Montana Sean Brown, 15



Like so many other high school students across the country, Montana Sean Brown read a new book every two days. He played football at his Frisco, Texas high school, and had ran track, swam, and wrestled in middle school. He excelled in academics in middle school, which led to his receiving the President’s award for excellence. Everything seemed to be going right for Montana—until one night he tried for the first time what he thought was LSD—and died of an overdose. He had actually taken a synthetic designer drug called 25I-NBOMe, or N-bomb. Montana was just 15 years old at the time of his death.

Montana’s foray into drugs began by happenstance: a tubing accident at a lake resulted in spleen damage and a trip to the emergency room. Three days in the hospital on morphine and hydrocodone to dull the pain introduced him to new sensations. Curious, he tried marijuana with a friend, but his father caught him. He subjected Montana to random drug testing and community service, but it wasn’t enough to get Montana to stop experimenting.

One evening, Montana’s parents went out of town on business, leaving him in the care of his older brothers, Rory, 20, and Jack, 16. With their parents gone, they decided to have a little fun. Their friend Steven brought over what they thought was LSD, and they all took a few tablets. Immediately, Montana and his brothers became violently ill, and all were rushed to the emergency room. They had actually taken a deadly clandestinely made synthetic version, made to mimic the effects of LSD, called 25I-NBOMe, also known as N-bomb. Rory was hospitalized for a few days and incoherent during his entire stay, but he survived the ordeal.  Montana wasn’t so lucky.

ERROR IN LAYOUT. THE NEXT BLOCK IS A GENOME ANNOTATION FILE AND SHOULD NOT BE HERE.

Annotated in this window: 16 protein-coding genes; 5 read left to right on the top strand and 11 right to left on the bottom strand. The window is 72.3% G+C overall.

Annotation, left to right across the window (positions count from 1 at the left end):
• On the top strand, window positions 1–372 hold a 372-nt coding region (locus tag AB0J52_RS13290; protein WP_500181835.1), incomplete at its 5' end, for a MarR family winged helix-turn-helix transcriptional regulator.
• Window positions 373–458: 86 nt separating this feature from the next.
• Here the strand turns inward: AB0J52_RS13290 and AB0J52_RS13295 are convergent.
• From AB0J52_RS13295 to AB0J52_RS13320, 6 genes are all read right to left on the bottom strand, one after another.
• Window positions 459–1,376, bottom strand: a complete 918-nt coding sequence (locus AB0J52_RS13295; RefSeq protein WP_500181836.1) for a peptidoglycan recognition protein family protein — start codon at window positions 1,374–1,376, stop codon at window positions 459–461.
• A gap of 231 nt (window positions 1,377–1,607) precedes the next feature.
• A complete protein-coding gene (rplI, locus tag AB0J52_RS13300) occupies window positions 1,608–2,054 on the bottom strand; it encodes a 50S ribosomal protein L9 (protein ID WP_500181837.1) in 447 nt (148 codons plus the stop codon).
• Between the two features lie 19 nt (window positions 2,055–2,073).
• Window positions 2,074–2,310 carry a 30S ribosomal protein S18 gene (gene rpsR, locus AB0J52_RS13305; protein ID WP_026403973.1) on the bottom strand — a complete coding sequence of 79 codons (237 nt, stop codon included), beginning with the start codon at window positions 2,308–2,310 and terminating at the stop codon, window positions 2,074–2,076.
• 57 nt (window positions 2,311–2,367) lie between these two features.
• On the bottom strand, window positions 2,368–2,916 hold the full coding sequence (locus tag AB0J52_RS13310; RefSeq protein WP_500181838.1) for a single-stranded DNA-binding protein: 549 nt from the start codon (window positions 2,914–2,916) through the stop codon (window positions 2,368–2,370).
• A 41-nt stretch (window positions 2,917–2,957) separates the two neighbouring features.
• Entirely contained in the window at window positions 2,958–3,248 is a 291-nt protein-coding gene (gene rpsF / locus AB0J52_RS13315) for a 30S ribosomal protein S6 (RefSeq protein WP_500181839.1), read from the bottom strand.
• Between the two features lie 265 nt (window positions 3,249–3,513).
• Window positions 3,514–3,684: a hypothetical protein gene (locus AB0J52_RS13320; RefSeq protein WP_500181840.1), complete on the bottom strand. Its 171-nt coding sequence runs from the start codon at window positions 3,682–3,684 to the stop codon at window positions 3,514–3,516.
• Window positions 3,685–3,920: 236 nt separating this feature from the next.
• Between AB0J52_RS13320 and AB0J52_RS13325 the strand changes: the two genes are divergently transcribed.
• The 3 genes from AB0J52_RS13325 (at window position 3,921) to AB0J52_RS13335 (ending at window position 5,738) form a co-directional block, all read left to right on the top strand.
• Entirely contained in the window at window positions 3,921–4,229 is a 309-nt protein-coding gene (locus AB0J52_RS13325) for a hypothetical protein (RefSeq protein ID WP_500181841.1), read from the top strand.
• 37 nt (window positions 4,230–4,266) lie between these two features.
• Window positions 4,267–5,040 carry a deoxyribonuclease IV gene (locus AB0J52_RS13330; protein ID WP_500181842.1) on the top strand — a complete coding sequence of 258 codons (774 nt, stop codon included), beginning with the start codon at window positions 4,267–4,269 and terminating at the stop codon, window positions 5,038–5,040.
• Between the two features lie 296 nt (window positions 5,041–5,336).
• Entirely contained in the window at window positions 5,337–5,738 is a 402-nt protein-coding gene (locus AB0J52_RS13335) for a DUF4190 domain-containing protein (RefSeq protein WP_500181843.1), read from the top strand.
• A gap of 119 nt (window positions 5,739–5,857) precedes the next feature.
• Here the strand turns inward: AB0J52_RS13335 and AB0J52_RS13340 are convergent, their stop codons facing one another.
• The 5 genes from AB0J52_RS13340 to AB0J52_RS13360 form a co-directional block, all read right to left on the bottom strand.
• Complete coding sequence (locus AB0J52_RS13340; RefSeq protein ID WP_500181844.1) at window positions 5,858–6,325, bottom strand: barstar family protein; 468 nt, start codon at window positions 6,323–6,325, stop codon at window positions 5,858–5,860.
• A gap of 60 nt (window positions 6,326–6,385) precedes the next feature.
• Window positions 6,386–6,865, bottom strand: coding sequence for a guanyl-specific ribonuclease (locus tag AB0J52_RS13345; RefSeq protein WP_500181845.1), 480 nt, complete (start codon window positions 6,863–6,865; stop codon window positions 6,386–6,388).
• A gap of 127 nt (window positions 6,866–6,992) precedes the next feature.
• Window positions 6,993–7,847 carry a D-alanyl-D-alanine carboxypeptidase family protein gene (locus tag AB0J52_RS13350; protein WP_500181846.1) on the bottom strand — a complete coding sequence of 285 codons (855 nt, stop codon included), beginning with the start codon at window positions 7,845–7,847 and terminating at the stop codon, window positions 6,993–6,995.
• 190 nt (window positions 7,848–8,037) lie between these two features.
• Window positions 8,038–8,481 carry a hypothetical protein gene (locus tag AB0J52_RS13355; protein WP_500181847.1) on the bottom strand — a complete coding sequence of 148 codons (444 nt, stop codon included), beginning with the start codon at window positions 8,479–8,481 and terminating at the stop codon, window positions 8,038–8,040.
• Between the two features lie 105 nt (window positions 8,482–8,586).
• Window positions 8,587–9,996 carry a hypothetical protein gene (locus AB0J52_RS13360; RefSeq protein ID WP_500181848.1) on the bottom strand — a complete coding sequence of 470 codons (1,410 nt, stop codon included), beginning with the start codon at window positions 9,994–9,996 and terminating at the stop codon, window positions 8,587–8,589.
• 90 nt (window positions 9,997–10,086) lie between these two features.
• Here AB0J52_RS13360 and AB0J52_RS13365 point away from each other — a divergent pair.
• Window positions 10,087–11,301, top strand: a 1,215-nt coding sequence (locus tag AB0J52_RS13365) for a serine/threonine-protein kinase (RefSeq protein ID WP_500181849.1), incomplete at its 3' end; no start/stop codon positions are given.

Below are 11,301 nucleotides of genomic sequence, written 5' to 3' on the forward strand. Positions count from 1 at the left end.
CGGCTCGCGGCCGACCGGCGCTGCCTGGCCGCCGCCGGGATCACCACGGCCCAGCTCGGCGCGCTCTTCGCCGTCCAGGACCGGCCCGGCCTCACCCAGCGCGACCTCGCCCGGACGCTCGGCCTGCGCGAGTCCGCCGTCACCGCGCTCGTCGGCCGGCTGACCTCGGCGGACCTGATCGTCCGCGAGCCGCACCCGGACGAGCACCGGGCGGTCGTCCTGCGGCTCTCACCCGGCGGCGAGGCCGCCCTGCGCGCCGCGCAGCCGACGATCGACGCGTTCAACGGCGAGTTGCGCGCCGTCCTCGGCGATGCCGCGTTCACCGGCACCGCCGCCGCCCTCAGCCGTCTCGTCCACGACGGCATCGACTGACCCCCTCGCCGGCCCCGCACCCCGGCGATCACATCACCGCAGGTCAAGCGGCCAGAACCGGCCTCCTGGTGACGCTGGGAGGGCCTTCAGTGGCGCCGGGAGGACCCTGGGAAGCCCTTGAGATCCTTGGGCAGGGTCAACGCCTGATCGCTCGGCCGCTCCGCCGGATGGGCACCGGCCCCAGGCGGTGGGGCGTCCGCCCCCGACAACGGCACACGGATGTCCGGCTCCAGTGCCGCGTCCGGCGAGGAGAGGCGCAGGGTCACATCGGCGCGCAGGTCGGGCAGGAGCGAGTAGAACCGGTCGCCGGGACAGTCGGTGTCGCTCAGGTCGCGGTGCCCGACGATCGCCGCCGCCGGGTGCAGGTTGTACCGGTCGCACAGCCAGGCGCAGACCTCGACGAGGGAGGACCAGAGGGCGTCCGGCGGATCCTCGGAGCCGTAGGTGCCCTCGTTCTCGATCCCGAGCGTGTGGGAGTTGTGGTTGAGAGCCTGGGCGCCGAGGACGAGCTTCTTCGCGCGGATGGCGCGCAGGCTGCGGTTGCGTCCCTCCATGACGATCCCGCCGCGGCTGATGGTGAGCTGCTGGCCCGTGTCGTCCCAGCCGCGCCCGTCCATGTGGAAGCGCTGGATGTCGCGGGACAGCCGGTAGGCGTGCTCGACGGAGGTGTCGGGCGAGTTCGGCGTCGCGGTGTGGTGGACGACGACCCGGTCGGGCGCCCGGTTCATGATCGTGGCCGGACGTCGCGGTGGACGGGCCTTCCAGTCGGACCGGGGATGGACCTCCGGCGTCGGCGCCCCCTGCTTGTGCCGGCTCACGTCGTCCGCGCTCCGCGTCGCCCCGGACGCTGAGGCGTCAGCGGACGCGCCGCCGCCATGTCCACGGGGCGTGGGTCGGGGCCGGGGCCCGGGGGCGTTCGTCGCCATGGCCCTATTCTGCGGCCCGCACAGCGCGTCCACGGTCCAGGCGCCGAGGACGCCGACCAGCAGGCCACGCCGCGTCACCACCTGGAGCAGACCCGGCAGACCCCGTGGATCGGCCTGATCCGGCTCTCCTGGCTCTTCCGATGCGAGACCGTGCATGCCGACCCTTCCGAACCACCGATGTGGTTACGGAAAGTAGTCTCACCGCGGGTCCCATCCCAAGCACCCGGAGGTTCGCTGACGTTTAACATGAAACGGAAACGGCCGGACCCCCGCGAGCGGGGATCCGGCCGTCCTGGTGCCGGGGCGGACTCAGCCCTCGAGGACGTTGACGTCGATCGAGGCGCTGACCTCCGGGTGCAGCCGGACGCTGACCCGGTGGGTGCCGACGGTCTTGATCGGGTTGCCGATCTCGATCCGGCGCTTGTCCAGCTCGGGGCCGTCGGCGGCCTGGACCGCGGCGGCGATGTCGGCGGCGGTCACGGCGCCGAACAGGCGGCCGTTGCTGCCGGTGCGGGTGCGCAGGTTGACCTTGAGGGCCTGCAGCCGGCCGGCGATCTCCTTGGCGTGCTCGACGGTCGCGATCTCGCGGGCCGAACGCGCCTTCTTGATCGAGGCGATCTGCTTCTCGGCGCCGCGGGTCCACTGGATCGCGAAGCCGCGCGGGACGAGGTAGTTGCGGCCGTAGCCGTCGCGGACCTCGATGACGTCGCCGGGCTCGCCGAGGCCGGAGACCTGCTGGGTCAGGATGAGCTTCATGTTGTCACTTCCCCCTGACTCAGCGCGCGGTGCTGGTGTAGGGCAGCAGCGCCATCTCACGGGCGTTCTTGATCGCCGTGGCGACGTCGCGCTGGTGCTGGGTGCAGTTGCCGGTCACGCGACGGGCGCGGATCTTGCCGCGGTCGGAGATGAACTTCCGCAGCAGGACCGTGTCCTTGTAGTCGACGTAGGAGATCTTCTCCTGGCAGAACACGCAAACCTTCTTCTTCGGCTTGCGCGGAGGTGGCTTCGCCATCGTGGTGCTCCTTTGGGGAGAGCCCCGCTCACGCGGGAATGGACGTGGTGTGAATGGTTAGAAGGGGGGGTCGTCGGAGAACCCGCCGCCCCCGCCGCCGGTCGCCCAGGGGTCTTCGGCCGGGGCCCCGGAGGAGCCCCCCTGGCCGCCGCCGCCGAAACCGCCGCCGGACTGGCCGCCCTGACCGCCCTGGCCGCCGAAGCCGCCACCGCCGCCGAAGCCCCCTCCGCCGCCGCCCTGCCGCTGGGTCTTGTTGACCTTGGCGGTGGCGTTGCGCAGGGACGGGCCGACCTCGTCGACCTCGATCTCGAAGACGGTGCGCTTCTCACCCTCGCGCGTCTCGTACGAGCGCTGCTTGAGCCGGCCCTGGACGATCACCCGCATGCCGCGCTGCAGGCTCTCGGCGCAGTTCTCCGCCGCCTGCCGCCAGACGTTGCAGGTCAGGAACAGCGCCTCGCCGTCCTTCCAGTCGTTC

Three people were arrested, tried, and sentenced in connection with Montana’s death: the dealer, their friend Steven, who purchased the drugs, and the woman who introduced Steven to the dealer.

Montana’s brothers Jack and Rory suffered greatly from the guilt they felt for placing their baby brother in that situation. The experience “scared them straight,” their father says.

“He was the kid that all his friends thought was invincible,” he recalls.

A Facebook page has been set up in Montana’s name, with stories and pictures, as well as information and news about the dangers of synthetic drugs. On it, his brother Rory wrote: “I couldn’t wait to see what you grew up to be. I half-thought I might be the brother of a future celebrity. I wanted to be that older brother that was always there for you. I would’ve done anything for you… But now you’re gone and I can’t.”